Wilfried Beeck (pictured), CEO of ePages, on why we can definitely skip the ‘e’ in e-commerce...
If there is one thing that we know for sure about the future of PC and tech retail, it is that its evolution will accelerate. Shopping is increasingly becoming an experience that can begin at anytime and anywhere. But which are the most important trends that will definitely shake the industry in 2014? A worldwide research project, under the heading “Next in Commerce”, has revealed that the borders between online and offline retail are becoming more and more blurred.
Some pioneers already show solutions that will link both retail stores and online businesses in the future. A field of groundbreaking innovations are applications for customers’ mobile devices. As smartphones and tablets are increasingly turning into intelligent shopping agents, it is only logical to use them in PC and tech retailers too.
The start-up, Sonic Notify, is now using audio signals to offer smartphone users exclusive content such as coupons, websites and videos straight to their devices. The audio signals, which are inaudible to the human ear, activate the customers’ smartphones. The devices show the desired content from the sending company. This technique dramatically lowers the risk to lose the customers’ attention and see them browsing to competitors’ websites.
As customers in brick and mortar shops have become price-sensitive through the permanent availability of price comparison portals on their smartphones, retailers such as Toys R Us started to make prices transparent. Therefore, they display their online competitors’ offerings in real time by digital signage solutions right next to its own product range. By adopting this development, PC retailers are in danger to enter in a price war which is very hard to win.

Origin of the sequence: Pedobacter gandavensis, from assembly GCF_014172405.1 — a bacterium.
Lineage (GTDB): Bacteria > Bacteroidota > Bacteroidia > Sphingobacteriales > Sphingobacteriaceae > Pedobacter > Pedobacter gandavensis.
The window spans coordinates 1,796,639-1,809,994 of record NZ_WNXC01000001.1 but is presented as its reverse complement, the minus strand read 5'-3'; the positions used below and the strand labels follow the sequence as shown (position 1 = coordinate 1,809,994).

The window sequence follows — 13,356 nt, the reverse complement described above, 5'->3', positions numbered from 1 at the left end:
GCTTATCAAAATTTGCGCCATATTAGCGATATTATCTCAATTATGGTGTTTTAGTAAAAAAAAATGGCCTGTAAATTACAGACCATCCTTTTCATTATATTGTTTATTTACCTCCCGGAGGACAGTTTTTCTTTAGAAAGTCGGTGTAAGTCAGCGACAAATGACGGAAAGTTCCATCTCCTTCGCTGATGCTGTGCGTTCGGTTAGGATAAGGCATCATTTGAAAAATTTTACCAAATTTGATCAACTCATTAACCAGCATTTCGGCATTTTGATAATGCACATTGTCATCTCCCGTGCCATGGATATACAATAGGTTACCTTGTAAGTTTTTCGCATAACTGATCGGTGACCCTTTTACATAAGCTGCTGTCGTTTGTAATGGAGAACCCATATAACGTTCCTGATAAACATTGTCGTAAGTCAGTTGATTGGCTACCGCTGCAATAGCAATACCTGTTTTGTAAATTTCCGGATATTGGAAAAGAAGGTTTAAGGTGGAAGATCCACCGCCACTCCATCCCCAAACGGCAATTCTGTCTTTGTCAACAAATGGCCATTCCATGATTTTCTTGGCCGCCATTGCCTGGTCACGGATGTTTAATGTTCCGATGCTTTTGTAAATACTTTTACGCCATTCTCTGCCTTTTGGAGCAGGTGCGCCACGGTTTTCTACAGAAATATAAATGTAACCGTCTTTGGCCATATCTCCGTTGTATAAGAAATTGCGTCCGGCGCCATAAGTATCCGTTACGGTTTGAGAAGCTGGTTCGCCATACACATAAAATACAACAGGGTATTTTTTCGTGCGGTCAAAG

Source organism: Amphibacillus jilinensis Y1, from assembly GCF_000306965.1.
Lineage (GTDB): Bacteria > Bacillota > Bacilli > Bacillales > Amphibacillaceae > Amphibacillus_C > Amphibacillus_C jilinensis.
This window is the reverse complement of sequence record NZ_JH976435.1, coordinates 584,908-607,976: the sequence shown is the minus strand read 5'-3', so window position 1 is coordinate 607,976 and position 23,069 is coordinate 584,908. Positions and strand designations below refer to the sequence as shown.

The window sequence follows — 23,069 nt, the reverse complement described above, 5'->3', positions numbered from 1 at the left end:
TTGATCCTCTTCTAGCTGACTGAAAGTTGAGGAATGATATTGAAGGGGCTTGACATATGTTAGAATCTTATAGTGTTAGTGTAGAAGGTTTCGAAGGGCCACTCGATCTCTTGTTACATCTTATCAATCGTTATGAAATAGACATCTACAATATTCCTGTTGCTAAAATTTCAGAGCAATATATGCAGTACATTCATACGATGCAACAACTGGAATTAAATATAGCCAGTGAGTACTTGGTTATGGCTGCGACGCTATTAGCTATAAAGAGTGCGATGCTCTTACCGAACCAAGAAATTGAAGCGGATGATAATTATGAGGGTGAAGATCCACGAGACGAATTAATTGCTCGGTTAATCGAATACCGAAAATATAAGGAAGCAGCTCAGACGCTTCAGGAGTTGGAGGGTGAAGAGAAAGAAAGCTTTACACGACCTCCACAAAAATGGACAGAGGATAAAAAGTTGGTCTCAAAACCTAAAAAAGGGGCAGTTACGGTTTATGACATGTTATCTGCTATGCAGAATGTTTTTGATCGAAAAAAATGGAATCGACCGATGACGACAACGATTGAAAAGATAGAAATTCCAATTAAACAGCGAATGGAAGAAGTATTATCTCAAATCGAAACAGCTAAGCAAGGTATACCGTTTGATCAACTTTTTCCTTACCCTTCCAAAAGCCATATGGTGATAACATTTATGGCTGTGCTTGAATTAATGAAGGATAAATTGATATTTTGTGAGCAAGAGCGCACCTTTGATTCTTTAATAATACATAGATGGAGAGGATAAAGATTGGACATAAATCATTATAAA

Tech resellers can also rely on user-generated content to address customers in their stores. Both reviews as well as recommendations can be integrated into the point of sale. This idea is illustrated by the New York based company Perch Interactive. Their displays replace simple tables for product presentation. Customers who pick up goods receive product information in the form of images and videos, together with related content from social networks.
The start-up, Greentape, offers customers product recommendations from other users of its mobile app while they are in-store. The app detects people’s locations with an accuracy of one metre and displays a ranking list of the products surrounding them based on their user reviews. As they are used to dealing with user-generated content, online vendors that tap into offline commerce will probably have less difficulty with evolving in this direction.
The usage of smartphones also allows analysing consumer behaviour in stores. For this purpose the Finnish company, Walkbase, provides a small device that tracks customers’ flow via the Wi-Fi signals from their smartphones. Retailers can see the percentage of passers-by who pause in front of their shop windows, enter their shops and which sale areas they move through. This information helps optimise the sales space.
Besides the merger of online and offline, retail the research, which was conducted by online shop software company ePages and the global network of trend scouts from TrendONE, has revealed even more exciting trends in the near future for the industry. Examples are visual and omni-channel commerce or data based business. To illustrate these trends, 80 real examples including videos and related links were compiled on the website www.next-in-commerce.com.
About the author
Wilfried Beeck (pictured) is the CEO of ePages, the online shop software provider for resellers such as BT and 123-reg. To keep the products up-to-date with the latest commerce trends, he is always looking for new tech partners to add them to the ecosystem of 60-plus add-on suppliers already connected to the ePages shops.